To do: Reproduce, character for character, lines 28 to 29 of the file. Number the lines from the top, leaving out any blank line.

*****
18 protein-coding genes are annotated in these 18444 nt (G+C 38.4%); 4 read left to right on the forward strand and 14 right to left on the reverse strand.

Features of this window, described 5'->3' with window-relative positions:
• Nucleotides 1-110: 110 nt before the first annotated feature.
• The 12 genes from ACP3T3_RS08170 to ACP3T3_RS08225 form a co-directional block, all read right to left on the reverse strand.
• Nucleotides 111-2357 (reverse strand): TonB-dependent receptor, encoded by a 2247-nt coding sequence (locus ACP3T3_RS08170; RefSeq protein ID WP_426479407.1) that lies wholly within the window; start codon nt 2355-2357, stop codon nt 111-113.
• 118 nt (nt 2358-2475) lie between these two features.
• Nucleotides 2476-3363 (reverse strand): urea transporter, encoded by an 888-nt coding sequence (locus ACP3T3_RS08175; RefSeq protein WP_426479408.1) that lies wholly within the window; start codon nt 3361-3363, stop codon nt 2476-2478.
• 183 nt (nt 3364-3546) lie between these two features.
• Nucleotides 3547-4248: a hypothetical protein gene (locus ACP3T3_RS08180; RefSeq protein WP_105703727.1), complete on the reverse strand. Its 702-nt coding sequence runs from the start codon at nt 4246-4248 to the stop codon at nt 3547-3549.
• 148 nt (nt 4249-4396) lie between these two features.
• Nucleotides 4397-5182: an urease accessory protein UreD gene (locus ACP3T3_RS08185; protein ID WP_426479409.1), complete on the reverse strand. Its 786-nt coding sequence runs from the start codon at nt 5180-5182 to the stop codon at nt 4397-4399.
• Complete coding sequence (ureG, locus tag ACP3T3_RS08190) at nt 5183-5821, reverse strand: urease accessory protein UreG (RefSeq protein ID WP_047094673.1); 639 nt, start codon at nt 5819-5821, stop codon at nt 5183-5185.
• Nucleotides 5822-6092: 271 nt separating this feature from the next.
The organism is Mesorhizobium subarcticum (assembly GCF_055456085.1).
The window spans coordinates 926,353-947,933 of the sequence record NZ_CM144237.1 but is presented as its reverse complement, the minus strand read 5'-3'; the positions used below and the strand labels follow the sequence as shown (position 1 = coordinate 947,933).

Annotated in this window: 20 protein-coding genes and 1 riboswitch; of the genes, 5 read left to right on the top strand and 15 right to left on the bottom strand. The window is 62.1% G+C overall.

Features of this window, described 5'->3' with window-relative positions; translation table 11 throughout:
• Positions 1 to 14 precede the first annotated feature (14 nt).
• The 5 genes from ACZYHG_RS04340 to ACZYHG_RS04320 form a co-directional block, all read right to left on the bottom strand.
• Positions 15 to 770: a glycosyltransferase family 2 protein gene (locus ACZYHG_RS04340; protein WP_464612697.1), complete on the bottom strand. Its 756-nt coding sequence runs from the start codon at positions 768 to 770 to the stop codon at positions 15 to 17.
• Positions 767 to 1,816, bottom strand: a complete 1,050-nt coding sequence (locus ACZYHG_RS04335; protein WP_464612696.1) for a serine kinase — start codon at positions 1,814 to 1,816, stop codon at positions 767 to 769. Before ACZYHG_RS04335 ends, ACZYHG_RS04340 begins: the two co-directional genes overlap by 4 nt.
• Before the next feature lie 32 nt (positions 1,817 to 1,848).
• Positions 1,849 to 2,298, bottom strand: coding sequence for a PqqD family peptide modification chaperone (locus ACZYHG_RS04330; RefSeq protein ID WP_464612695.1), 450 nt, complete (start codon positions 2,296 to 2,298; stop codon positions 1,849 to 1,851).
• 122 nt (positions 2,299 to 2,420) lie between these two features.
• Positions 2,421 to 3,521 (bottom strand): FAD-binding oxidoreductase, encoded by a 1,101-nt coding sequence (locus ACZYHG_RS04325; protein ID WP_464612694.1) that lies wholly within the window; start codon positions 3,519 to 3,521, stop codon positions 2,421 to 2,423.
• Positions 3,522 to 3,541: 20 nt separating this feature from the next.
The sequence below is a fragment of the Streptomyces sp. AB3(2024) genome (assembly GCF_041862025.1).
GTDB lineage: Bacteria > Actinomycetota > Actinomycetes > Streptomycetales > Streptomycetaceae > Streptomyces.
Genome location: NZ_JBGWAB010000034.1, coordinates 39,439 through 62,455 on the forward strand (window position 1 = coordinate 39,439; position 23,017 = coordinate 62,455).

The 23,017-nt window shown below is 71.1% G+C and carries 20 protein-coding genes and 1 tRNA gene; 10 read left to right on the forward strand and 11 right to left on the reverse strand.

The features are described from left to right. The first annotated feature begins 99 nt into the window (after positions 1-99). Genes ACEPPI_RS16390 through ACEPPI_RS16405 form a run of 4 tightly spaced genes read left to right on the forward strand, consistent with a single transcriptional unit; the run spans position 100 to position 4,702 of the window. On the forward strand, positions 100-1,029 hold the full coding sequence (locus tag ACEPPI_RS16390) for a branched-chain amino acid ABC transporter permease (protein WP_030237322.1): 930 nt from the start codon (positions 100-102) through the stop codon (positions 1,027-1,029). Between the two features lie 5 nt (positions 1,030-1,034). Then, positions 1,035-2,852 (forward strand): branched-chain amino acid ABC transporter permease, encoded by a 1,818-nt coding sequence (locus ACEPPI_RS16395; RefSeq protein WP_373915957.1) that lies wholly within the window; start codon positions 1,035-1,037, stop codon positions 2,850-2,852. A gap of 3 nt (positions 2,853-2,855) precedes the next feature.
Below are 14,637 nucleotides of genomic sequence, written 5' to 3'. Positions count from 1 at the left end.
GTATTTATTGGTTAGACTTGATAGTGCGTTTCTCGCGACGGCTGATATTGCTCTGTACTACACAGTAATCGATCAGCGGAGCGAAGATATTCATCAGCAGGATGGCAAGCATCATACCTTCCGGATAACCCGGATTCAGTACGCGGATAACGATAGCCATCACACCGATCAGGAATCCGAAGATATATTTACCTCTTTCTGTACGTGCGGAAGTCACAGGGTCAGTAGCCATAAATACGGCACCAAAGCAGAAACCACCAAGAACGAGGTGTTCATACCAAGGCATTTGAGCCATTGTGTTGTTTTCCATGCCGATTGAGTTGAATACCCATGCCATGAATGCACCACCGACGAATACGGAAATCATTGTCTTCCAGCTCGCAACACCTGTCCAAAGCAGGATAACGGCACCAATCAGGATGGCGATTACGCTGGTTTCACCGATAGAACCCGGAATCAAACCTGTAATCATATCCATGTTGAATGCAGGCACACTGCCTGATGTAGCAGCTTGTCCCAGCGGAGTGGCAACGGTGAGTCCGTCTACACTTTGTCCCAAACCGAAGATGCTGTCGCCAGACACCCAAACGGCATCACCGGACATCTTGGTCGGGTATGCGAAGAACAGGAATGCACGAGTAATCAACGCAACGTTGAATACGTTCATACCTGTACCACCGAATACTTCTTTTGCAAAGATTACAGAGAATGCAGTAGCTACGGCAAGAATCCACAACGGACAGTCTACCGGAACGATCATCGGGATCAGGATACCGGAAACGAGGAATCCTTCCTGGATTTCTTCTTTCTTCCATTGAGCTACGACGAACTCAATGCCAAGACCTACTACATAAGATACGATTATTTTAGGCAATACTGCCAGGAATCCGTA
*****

GTDB lineage: Bacteria > Actinomycetota > Actinomycetes > Streptomycetales > Streptomycetaceae > Streptomyces.
Genome location: NZ_JBGWAB010000034.1, coordinates 39,439 through 62,455 on the forward strand (window position 1 = coordinate 39,439; position 23,017 = coordinate 62,455).